The casino is scheduled to open at 1 p.m. June 28.

The licensure came with a list of conditions laid out by state regulators at the Division of Gaming Enforcement. The 26 conditions address the property’s financial resources and its relationship with one of its lenders, JPMorgan Chase, in an effort to ensure Ocean Resort does not fall victim to the economic challenges that doomed its predecessor.

Casino Control Commission Chairman James Plousis said he believed the conditions to be “reasonable.”

Commissioner Alisa Cooper said that prior to the start of the two-day hearing, she had “very serious concerns,” and based on the number of recommendations, “the Division of Gaming Enforcement felt the same way.”

“But after listening to the very extensive, and personal, testimony of the past two days, my concerns have been eased,” Cooper said.

Deifik, a real estate developer from Colorado, and the property’s chief financial officer, Alan Greenstein, testified Wednesday on their vision for the luxury casino hotel, the group’s finances and changes made to the property. On Thursday, Ocean Resort CEO Frank Leone, who previously worked at Caesars Atlantic City and Trump Taj Mahal Casino Resort, testified on the resort’s marketing strategy and plans to attract, and keep, guests.

“I can assure you that we’re going to speak loudly and clearly to the core casino audience,” Leone said when discussing how Ocean Resort would differ from the property’s prior occupant. “Our promise is to have an unwavering commitment to exceeding guests’ expectations.”

Leone said Ocean Resort would allow smoking — identified as the biggest complaint from focus groups of former Revel guests, according to his testimony — and offer single-night stays, incorporate a market-competitive player rewards program and a buffet, which will open “late 2018 or early 2019.”

Other changes included in the nearly $50 million renovation are a reconfigured casino floor, the removal of the Boardwalk wall that was an impediment to direct casino access and two-foot glass safety panels around the escalators, he said.

Asked whether Ocean Resort would be ready to open June 28, Leone responded, “Absolutely. We’re looking forward to it.”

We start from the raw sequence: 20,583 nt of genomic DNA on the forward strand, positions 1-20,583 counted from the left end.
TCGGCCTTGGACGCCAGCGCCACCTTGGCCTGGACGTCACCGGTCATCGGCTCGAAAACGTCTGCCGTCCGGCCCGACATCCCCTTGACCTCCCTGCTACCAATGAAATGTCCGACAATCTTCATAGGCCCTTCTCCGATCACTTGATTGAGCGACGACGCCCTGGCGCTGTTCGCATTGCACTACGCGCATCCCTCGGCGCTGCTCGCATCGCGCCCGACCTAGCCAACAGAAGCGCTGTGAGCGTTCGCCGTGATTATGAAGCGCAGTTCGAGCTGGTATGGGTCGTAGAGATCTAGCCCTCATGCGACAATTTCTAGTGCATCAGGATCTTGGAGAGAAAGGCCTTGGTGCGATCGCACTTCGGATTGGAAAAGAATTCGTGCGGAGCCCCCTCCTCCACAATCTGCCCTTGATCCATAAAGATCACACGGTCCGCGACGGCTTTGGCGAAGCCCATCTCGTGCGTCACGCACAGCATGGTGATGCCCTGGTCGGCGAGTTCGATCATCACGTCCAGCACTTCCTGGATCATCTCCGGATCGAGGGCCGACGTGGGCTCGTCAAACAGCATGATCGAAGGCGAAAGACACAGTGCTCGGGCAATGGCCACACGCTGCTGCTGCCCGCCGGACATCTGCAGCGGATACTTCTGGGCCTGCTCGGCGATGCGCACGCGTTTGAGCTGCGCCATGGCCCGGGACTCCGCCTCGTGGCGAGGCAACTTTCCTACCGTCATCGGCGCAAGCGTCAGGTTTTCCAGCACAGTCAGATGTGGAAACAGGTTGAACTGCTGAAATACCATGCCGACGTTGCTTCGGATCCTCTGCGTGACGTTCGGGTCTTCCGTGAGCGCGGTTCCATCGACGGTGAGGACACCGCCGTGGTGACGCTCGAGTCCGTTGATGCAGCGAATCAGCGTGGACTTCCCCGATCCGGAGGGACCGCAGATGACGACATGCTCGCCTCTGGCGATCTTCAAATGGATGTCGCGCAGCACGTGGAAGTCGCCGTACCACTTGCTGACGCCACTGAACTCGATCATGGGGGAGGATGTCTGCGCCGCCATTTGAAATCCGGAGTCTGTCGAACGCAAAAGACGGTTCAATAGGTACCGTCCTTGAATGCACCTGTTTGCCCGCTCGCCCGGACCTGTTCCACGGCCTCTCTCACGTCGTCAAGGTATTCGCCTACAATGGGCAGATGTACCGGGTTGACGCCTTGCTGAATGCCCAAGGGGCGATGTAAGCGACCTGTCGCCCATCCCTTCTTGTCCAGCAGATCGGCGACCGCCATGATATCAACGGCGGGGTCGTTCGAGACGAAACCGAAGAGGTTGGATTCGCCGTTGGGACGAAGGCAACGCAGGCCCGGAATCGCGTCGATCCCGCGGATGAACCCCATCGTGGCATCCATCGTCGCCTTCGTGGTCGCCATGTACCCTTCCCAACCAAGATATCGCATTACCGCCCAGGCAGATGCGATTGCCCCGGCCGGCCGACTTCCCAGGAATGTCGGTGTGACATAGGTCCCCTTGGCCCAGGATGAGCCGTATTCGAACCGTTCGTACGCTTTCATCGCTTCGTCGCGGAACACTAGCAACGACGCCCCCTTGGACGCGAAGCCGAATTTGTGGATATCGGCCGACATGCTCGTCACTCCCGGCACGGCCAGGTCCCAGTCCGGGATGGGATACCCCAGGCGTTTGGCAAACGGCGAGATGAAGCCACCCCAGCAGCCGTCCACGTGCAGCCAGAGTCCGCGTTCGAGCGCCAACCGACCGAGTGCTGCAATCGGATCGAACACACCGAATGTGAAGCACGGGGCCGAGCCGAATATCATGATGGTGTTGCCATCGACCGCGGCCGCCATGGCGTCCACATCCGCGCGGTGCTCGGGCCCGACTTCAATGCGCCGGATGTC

Ocean Resort will employ close to 3,300 people. Of the team members already hired and working on the property, Leone said almost 25 percent were Atlantic City residents and more than 80 percent had casino experience.

Deifik said interacting with the new employees has been rewarding.

“To walk up and down the halls and have people come up to you and say, ‘Thank you for the job, thank you for the opportunity, thank you for believing in us’ is a big deal,” Deifik said.

Deifik purchased the 6.3 million-square foot casino hotel from Florida developer Glenn Straub for $200 million on Jan. 4. Straub acquired the property out of bankruptcy for $82 million in 2015. Revel closed in 2014 after two years of operation because of insurmountable debt and revenue shortcomings.

Ocean Resort has a total of 1,399 rooms open and Deifik has pledged to complete another 600, which are located on 12 unfinished floors. 

The 130,000-square-foot casino floor will feature almost 2,000 slot machines, more than 100 table games and eight poker tables.

A number of high-profile DJs will be at the property’s day/nightclub, HQ2, Deifik said Wednesday.

The property’s 7,500-square-foot sports book, which will be operated by William Hill US, will not immediately be open, Leone said Thursday. However, sports betting will be available June 28 at a temporary sports book until the final facility is completed in about six weeks.

Ocean Resort has also applied for an internet gaming license with partner GAN, which runs BetFair online casino gaming for Golden Nugget Atlantic City, and expects to offer the option beginning July 1.

Hard Rock Hotel & Casino Atlantic City is scheduled to open at noon June 28 at the site of the former Trump Taj Mahal. The CCC approved its gaming license May 9.

Elsewhere in the South Inlet, on Thursday, it was announced that The Showboat, the former casino between Ocean Resort and Hard Rock that has been operating as a non-gambling hotel since July 2016, will open all 1,331 of its hotel rooms starting June 28. It had been operating with just 852 available rooms.